The worm sets the Internet Explorer start page to one of four randomly chosen webpages so that it downloads the file WIN-BUGSFIX.EXE, a trojan. It then adds a registry key for it in the same manner that it registered its own files, so it will run at startup. After the WIN-BUGSFIX.EXE program has been run, it copies itself to the Windows system folder as WinFAT32.EXE, and replaces the WIN-BUGSFIX.EXE registry key with one for itself. This file obtains the system's logins, passwords, machine name, IP address, RAS information and some other information about the computer and sends it to email@example.com.
Loveletter searches for files to modify, mostly by replacing those files with a copy of itself. If the file has a .vbs or .vbe extension, it will simply overwrite the files. If they have the extensions js, jse, css, wsh, sct, or hta, it will overwrite the file as well as the extension, changing it to .vbs, but retaining the original name (program.js becomes program.vbs). For .jpg or .jpeg files, it overwrites them, retains the original file name and extension, but adds .vbs to the extension (picture.jpg becomes picture.jpg.vbs). Mp3 and mp2 files are not overwritten, but rather hidden.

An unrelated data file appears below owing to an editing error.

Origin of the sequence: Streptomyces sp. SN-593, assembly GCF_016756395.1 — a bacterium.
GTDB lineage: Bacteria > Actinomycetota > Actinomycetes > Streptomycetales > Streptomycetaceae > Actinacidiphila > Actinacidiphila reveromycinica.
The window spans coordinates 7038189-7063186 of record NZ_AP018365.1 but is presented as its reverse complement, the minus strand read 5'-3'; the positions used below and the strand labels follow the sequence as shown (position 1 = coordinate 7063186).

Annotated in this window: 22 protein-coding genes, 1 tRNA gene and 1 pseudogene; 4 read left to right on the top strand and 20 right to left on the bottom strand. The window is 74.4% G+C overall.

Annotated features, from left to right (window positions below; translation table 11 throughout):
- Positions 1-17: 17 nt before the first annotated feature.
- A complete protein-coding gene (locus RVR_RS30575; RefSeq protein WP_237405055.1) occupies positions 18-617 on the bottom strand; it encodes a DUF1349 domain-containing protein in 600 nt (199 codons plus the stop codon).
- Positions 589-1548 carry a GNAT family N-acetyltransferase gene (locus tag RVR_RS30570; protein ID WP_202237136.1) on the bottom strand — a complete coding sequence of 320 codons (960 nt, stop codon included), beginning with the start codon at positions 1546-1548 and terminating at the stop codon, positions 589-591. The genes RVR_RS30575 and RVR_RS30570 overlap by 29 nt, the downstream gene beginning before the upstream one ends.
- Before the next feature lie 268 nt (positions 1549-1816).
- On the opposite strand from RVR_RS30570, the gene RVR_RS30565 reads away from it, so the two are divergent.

Loveletter opens the Outlook email program, and scans for email addresses in the Address book. It sends the email with an attached copy of itself
The worm scans for the files mirc32.exe, mlink32.exe, mirc.ini, script.ini and mirc.hlp. If it finds one or more of these files, it will generate a new script.ini and place it in the directory where the files are found. The script contains instructions to send the file LOVE-LETTER-FOR-YOU.TXT.HTM to all users on the same IRC channel as well as a comment:
;mIRC Script" ; Please dont edit this script... mIRC will corrupt, if mIRC will ; corrupt... WINDOWS will affect and will not run correctly. thanks" ; ;Khaled Mardam-Bey ;http://www.mirc.com
There were several variants of this worm shortly following the original. Loveletter being a script worm, variants were relatively easy to create as the source code was the worm itself. Most are unremarkable, usually with a few changes to the text, if even that.